I’d be surprised if you haven’t already heard of Willowday, a beautiful blog full of artful and and unique ideas. Mom of three, Gina, is the creative force behind Willowday, recently named one of the top 10 craft blogs to follow in 2015 by Yahoo. She also happens to be one of our contributors and I’m proud to also call her a friend and introduce you to her today as our next Maker Mom!
Willowday is filled with beautiful, simple ideas, sprinkled with Scandinavian aesthetic, as Gina hails from Sweden. What I love about perusing Willowday are the many projects kids and adults can enjoy making together. You’ll be hooked on Gina’s gorgeous photography and simple tutorials, but what will get you coming back is her voice. Gina’s genuine words and warm heart touches the pages as you follow along and get a glimpse into her charming life. You get the sense a friend is with you along the way, and it truly inspires you to create with the kids.
Thank you and welcome, Gina!
Please tell us a bit about yourself and your blog.
Thank you for inviting me here to join you. There are two things about me that I know to be true: 1. I’m passionate about kids and creating with and for them. 2. My family motivate + inspires me constantly.
While it’s easy to imagine that my name is Willow, my “willow” life actually began on the day that I got married, moved to Sweden, and took my Swedish/French husband’ s Swedish last name, which sounds to me, like the word for “willow.” My first name is Gina and to add to the story: my Scandinavian appearance means people assume that I’m the “true” Swede rather than my Swedish husband; who’s actually 1/2 French.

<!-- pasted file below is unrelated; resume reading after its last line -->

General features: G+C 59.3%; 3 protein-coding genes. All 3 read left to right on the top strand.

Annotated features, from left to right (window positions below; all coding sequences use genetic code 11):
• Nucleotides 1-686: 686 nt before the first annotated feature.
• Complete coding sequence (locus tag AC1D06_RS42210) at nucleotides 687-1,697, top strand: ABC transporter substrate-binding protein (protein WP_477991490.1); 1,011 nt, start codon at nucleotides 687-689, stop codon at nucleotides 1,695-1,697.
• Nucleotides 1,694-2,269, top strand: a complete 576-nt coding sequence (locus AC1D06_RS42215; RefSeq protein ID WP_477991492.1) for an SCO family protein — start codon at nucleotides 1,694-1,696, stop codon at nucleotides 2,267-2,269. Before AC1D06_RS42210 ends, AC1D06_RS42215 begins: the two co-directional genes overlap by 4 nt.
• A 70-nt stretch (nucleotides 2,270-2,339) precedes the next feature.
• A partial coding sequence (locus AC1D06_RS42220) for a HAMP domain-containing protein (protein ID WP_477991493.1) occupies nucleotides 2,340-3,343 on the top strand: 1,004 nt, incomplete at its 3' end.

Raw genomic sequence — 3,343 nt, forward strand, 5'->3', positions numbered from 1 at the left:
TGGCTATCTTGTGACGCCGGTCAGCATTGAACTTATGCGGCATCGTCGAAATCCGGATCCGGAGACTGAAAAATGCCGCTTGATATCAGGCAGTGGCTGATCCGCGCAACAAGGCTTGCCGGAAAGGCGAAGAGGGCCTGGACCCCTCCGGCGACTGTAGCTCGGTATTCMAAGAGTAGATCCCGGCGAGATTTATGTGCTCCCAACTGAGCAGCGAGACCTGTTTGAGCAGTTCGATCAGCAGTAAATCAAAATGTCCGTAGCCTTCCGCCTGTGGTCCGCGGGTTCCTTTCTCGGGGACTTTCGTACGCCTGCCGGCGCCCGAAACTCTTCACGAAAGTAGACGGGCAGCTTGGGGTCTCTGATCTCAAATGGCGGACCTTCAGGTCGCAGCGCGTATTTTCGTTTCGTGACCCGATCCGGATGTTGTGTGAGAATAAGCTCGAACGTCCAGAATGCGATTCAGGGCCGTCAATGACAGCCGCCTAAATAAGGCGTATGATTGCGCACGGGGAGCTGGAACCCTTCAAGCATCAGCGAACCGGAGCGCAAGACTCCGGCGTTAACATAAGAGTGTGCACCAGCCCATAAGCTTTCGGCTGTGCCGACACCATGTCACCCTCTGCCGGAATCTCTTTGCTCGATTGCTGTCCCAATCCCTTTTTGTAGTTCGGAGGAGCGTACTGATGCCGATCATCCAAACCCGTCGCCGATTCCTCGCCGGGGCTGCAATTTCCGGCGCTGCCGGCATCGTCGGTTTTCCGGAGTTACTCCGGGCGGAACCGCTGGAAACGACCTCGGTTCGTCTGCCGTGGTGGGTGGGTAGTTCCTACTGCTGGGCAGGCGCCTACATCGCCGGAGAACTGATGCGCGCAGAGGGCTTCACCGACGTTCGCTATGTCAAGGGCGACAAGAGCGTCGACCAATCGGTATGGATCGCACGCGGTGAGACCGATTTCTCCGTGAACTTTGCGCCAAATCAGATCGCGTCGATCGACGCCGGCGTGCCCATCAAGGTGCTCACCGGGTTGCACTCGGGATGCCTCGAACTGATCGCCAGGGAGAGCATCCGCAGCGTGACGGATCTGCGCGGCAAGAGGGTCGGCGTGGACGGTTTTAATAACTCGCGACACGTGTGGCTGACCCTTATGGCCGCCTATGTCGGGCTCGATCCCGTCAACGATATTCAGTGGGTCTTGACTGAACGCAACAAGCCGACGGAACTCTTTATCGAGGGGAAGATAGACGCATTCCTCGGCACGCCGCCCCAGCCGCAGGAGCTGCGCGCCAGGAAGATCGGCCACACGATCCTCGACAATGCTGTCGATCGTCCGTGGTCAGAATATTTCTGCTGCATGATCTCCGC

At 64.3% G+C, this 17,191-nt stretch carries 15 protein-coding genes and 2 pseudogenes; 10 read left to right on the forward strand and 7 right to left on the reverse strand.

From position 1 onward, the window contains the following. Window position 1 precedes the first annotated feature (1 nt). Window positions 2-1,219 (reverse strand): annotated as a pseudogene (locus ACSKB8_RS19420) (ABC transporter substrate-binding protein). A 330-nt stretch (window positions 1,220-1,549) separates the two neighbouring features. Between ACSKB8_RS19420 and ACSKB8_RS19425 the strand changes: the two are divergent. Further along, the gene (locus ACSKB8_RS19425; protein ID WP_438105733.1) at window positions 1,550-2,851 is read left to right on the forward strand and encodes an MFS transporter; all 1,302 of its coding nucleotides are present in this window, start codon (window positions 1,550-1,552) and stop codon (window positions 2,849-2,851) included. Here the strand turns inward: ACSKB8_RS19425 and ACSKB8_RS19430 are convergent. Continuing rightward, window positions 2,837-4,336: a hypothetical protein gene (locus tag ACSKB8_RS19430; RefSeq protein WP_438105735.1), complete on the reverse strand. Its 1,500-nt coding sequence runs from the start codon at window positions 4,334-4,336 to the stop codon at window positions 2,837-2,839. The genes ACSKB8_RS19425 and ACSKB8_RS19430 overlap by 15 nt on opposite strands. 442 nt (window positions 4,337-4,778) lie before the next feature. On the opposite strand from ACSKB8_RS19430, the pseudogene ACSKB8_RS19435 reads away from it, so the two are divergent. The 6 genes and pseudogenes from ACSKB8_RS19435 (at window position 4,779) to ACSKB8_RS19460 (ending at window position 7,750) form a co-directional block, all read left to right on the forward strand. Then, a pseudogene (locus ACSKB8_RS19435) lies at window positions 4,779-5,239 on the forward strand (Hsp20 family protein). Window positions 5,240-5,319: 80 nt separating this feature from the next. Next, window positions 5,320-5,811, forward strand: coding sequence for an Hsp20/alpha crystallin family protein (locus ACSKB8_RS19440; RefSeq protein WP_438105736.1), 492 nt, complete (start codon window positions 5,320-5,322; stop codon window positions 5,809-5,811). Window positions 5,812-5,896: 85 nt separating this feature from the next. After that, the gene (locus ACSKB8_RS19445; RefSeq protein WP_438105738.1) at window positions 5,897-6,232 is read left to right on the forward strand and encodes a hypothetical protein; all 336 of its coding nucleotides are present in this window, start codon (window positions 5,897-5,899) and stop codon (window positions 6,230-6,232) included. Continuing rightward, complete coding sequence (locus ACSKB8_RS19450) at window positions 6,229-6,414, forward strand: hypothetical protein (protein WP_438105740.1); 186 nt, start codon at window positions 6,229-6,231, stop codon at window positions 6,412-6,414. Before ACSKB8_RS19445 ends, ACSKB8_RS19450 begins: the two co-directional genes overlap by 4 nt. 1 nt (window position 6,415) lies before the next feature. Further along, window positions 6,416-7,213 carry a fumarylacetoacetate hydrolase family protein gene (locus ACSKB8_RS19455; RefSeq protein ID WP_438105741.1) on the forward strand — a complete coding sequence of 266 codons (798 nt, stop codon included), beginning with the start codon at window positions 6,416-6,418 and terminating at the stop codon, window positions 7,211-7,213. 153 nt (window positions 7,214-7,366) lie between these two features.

I was born in the U.S. to a happy, creative, family with a love of travel and of a very Scandinavian heritage which even included a Great-Grandmother who could still speak fluent Norwegian at 104 when she met my soon-to-be-husband. My parents instilled everyday imagination and were role models who let me believe anything was possible. My mother set up the creative home and shared her abilities and imagination with myself and my siblings. One of my favorite things to do with my little brother and sister, as a child, was to dance next to or sit on top of our upright piano, as she played songs and sang for us on the piano painted bright yellow in the 70’s. My mother also taught me how to sew, bake and cook; and then, later, entitled me to wield knives to cut through paper cartons to eventually create a 19 room Barbie Doll House that took over a corner of our play room.